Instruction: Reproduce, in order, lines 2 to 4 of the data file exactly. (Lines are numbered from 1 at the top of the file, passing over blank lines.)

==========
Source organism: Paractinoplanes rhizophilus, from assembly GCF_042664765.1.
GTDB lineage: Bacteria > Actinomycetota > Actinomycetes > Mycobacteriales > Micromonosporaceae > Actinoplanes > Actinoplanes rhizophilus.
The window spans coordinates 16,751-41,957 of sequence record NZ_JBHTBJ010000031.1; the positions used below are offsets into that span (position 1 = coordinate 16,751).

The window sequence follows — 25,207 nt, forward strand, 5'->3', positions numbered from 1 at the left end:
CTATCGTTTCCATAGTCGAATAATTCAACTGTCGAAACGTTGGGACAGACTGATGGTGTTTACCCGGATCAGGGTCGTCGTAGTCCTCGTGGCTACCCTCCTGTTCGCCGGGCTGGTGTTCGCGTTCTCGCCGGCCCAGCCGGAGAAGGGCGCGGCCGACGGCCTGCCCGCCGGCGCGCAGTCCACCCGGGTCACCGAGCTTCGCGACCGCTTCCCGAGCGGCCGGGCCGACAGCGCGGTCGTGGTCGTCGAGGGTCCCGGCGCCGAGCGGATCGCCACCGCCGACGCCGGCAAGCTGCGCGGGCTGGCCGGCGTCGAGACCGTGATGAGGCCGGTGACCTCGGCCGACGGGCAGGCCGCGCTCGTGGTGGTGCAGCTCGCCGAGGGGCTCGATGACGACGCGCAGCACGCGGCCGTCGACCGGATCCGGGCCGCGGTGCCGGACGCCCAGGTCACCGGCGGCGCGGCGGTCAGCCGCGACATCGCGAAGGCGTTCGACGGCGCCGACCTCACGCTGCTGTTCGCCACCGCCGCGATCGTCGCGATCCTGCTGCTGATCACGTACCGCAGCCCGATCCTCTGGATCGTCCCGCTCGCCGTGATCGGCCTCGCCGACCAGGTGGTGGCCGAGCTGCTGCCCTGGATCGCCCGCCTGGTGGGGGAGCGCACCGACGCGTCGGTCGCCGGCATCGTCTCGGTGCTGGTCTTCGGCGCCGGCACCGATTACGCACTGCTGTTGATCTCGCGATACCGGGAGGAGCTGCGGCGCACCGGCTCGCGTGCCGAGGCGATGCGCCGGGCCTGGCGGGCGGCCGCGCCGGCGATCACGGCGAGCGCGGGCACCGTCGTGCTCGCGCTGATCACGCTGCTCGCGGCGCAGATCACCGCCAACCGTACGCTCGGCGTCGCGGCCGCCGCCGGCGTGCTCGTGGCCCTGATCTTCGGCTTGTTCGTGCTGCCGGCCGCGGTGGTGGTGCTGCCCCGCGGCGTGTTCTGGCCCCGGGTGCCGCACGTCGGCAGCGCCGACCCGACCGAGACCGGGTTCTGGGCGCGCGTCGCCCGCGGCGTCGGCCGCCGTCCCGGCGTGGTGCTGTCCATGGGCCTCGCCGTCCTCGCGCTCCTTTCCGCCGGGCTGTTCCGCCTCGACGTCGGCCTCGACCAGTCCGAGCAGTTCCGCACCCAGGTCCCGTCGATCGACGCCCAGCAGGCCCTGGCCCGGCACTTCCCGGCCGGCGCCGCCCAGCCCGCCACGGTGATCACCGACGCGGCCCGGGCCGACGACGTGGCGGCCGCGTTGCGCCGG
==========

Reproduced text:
GTDB lineage: Bacteria > Actinomycetota > Actinomycetes > Mycobacteriales > Micromonosporaceae > Actinoplanes > Actinoplanes rhizophilus.
The window spans coordinates 16,751-41,957 of sequence record NZ_JBHTBJ010000031.1; the positions used below are offsets into that span (position 1 = coordinate 16,751).

The window sequence follows — 25,207 nt, forward strand, 5'->3', positions numbered from 1 at the left end: